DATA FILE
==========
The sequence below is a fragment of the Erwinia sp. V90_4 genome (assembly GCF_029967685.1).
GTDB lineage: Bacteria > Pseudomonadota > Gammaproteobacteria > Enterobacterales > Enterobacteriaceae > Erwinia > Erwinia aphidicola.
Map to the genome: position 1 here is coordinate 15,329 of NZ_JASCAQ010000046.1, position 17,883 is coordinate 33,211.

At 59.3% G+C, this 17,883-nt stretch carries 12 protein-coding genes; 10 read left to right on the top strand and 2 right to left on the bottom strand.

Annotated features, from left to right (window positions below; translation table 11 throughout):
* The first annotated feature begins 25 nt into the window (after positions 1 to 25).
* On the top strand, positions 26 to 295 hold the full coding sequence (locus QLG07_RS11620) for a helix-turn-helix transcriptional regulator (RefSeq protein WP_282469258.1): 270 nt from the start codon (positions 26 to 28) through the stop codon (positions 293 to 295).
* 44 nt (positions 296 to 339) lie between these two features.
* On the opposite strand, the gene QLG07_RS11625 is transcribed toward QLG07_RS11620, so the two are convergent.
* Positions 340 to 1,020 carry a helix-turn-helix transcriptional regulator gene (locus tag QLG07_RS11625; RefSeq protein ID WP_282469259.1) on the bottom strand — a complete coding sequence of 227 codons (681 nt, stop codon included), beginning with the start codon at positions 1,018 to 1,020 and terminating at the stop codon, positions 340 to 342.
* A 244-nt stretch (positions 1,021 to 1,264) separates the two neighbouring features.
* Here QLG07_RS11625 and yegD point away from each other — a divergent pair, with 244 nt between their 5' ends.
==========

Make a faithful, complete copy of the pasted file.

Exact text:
The sequence below is a fragment of the Erwinia sp. V90_4 genome (assembly GCF_029967685.1).
GTDB lineage: Bacteria > Pseudomonadota > Gammaproteobacteria > Enterobacterales > Enterobacteriaceae > Erwinia > Erwinia aphidicola.
Map to the genome: position 1 here is coordinate 15,329 of NZ_JASCAQ010000046.1, position 17,883 is coordinate 33,211.

At 59.3% G+C, this 17,883-nt stretch carries 12 protein-coding genes; 10 read left to right on the top strand and 2 right to left on the bottom strand.

Annotated features, from left to right (window positions below; translation table 11 throughout):
* The first annotated feature begins 25 nt into the window (after positions 1 to 25).
* On the top strand, positions 26 to 295 hold the full coding sequence (locus QLG07_RS11620) for a helix-turn-helix transcriptional regulator (RefSeq protein WP_282469258.1): 270 nt from the start codon (positions 26 to 28) through the stop codon (positions 293 to 295).
* 44 nt (positions 296 to 339) lie between these two features.
* On the opposite strand, the gene QLG07_RS11625 is transcribed toward QLG07_RS11620, so the two are convergent.
* Positions 340 to 1,020 carry a helix-turn-helix transcriptional regulator gene (locus tag QLG07_RS11625; RefSeq protein ID WP_282469259.1) on the bottom strand — a complete coding sequence of 227 codons (681 nt, stop codon included), beginning with the start codon at positions 1,018 to 1,020 and terminating at the stop codon, positions 340 to 342.
* A 244-nt stretch (positions 1,021 to 1,264) separates the two neighbouring features.
* Here QLG07_RS11625 and yegD point away from each other — a divergent pair, with 244 nt between their 5' ends.